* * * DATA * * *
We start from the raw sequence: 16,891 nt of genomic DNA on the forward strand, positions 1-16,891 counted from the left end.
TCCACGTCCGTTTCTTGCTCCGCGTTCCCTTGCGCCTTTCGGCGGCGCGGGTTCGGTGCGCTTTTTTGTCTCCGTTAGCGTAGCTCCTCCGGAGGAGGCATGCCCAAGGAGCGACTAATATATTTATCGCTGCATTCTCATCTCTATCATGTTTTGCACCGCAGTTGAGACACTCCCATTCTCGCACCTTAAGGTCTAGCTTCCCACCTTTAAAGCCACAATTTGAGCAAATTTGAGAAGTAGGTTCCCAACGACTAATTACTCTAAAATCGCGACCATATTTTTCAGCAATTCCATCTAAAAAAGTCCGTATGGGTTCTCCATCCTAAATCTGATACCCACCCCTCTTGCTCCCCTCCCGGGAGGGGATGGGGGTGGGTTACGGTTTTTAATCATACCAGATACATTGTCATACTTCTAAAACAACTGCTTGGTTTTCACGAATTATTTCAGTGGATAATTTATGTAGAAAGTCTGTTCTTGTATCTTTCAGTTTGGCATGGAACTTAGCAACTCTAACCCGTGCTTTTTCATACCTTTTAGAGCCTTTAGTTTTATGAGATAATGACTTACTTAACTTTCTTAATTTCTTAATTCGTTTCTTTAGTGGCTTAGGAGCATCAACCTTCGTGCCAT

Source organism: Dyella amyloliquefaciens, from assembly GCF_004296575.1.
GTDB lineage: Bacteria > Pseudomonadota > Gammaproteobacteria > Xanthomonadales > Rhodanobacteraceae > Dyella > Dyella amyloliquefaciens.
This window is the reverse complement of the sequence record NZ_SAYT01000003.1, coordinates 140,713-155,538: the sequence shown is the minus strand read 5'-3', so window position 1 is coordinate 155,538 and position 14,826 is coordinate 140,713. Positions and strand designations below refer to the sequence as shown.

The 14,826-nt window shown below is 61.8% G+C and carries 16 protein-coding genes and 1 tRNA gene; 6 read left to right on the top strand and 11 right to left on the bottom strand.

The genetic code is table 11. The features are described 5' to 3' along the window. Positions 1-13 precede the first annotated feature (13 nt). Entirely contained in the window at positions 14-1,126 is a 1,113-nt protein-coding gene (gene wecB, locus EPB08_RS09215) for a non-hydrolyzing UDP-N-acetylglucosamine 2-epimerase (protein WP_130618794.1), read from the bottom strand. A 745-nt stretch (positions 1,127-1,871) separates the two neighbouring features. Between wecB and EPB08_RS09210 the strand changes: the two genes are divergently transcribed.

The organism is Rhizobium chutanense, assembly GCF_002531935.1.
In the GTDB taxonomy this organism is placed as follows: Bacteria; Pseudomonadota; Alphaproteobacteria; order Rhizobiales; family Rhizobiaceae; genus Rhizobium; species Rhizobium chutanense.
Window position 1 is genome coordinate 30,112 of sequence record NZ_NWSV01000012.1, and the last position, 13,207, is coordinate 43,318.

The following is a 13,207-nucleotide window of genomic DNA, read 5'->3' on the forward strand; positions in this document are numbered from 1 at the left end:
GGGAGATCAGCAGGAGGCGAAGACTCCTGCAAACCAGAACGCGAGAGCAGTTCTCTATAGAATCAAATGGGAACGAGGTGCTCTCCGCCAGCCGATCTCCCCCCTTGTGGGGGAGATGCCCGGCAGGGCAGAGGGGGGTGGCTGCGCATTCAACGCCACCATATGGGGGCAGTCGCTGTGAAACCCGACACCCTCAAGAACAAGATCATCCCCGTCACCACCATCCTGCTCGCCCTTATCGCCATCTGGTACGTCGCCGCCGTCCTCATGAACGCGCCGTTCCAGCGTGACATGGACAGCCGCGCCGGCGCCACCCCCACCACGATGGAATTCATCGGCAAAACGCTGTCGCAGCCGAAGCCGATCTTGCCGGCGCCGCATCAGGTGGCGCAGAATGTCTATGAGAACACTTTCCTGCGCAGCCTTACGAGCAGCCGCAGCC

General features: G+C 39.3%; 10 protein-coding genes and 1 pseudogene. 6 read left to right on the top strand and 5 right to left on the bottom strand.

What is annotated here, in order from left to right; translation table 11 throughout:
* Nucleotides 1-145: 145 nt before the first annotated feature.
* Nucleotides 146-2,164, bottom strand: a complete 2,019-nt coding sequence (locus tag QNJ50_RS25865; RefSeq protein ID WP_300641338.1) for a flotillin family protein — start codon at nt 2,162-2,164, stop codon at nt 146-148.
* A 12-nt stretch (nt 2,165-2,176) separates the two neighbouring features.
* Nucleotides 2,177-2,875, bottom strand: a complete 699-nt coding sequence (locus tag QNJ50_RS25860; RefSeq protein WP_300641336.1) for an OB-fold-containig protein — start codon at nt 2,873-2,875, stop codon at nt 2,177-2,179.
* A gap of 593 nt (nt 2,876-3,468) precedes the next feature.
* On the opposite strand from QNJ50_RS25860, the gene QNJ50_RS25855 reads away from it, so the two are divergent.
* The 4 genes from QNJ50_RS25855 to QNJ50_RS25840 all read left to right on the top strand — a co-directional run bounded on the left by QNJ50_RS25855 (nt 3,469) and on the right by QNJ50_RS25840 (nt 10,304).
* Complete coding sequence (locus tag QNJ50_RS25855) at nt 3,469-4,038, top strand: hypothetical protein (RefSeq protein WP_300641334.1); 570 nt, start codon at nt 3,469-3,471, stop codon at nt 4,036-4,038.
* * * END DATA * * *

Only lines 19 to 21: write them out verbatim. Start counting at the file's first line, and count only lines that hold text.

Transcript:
* A gap of 593 nt (nt 2,876-3,468) precedes the next feature.
* On the opposite strand from QNJ50_RS25860, the gene QNJ50_RS25855 reads away from it, so the two are divergent.
* The 4 genes from QNJ50_RS25855 to QNJ50_RS25840 all read left to right on the top strand — a co-directional run bounded on the left by QNJ50_RS25855 (nt 3,469) and on the right by QNJ50_RS25840 (nt 10,304).